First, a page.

When cocoa powder is mixed with water or milk to make hot chocolate, this will often result in a high potassium beverage (Note: most products that are marketed as hot cocoa mix will contain phosphorus additives which would make those drinks high in phosphorus). However, when cocoa powder is used in recipes that call for a lot of added fat (oil or butter), the final product is typically not considered high in potassium or phosphorus.

Are Brownies okay for kidney disease?

Yes, brownies are a good example of how to use cocoa powder in a recipe and end up with a low potassium, low phosphorus food. Brownies are typically a good option if you are craving something sweet and chocolate-y.

Brownie mixes rarely contain phosphorus additives because brownies do not typically call for baking powder, as you can see in the ingredient list below. Baking powder is a phosphorus additive and can add a significant amount of phosphorus to a food. Homemade brownies are an excellent choice.

Pre-made brownies may be more likely to contain phosphorus additives, so always check the food labels.

Since brownies are not a significant source of cocoa, there are no expected benefits to eating a brownie outside of the pleasure you get from eating them.

Be sure to limit your portion size to a small 200 calorie brownie. A 200 calorie brownie would have an estimated 75mg of potassium and less than 57mg of phosphorus, which would be naturally occurring and poorly absorbed.

Are cookies okay for kidney disease?

Cookies are another good option for a sweet treat. Cookies do not usually have baking powder in them. Baking powder is a phosphorus additive and can add a significant amount of phosphorus to a food. Some pre-made cookies may be high in sodium or contain additives though, so always check food labels. You can also check out our list of Kidney Friendly Cookies.

Since cookies are not a significant source of cocoa, there are no expected benefits to eating cookies outside of the pleasure you get from eating them.

Be sure to limit your portion size to 200 calories of cookie or less.

Is chocolate cake okay for kidney disease?

Cake almost always contains baking powder, so the majority of cakes are high in phosphorus (regardless of whether they are chocolate or not). In the example below, you can see that there are three different phosphorus additives listed, although the potassium listed on the food label is quite low (2% is only about 94mg of potassium).

Also, maybe you noticed that I featured a Betty Crocker brownie mix earlier in this article, which was kidney friendly, while this Betty Crocker cake mix is not kidney friendly. It’s not about the brands, it’s about the individual products. Just because one product from a particular brand was kidney friendly doesn’t mean they all will be. You have to read labels.

If you are baking a cake from scratch, you can make your own kidney friendly baking powder using 2 parts cream of tartar and 1 part baking soda. If you use this kidney friendly baking powder, then chocolate cake is kidney friendly.

We have also identified a few kidney friendly boxed cake mixes that you can try if you go to our Kidney Friendly Cake Mixes page.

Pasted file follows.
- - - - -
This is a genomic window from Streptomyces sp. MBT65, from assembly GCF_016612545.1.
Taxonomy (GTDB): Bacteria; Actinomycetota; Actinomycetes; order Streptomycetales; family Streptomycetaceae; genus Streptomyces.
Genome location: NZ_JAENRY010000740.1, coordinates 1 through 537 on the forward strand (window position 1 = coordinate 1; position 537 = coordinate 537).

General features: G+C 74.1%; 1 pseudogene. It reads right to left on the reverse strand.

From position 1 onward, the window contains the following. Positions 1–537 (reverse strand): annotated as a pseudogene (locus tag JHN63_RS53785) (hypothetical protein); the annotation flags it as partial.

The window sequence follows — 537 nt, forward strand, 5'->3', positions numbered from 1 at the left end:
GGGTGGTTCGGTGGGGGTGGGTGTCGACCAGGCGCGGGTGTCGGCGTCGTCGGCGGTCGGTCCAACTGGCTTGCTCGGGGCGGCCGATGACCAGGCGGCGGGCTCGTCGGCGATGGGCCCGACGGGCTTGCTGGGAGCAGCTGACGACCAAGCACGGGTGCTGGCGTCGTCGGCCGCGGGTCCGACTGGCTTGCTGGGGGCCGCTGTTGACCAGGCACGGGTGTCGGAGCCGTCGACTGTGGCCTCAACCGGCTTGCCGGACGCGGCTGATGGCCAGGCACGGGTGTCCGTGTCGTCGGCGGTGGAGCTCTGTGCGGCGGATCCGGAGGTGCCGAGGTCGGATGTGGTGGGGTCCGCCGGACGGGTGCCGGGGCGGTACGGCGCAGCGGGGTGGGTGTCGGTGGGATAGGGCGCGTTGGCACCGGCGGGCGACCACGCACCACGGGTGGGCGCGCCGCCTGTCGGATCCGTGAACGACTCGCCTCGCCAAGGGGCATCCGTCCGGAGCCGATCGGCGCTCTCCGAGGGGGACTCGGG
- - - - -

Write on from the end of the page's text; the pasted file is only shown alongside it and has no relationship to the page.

As always, be sure to limit your portion size to 200 calories of cake (about the size of an average cupcake). Since cake is not a significant source of cocoa, there are no expected benefits to eating cake outside of the pleasure you get from eating it.

Is chocolate ice cream okay for kidney disease?

Yes, however chocolate ice cream will typically be higher in potassium than vanilla because of the added cocoa powder. If you compare the ingredients for this chocolate and vanilla ice cream, you’ll see that one of the only differences in the ingredients is the cocoa powder, and since we know cocoa powder is a high potassium food, it is not surprising that the chocolate is higher in potassium.

A 200 calorie portion of chocolate ice cream would not be considered high in potassium though. Since ice cream is not a significant source of cocoa, there are no expected benefits to eating chocolate ice cream outside of the pleasure you get from eating them, so be sure to limit your portion size.

Always check the ingredient label to see if there are phosphorus additives in your ice cream. There are many ice cream flavors that do not contain additives, but there are also many that do. We also recommend buying full fat ice cream. Products that are reduced fat or “light” are typically more likely to contain a phosphorus additive.

Is chocolate candy okay for kidney disease?

Yes. Be sure to check ingredient labels to ensure that there are no phosphorus additives. Chocolate candy that contains caramel is the most likely to have a phosphorus additive, so you would want to avoid those.

Most candy will be made of milk chocolate, which is not a significant source of cocoa. There are no expected benefits to eating a milk chocolate candy outside of the pleasure you get from eating it, so be sure to limit your portion size to 200 calories or less so that we don’t overeat candy.

Below are a few brands of candy that do not typically contain phosphorus additives. This is not a complete list. There are 100s (maybe 1000s) of types of chocolate candy out there. Too many for us to review!

Note that many of these candies come in packages that are more than 200 calories, so be sure to eat less than the whole package, or choose smaller, “fun size” packages.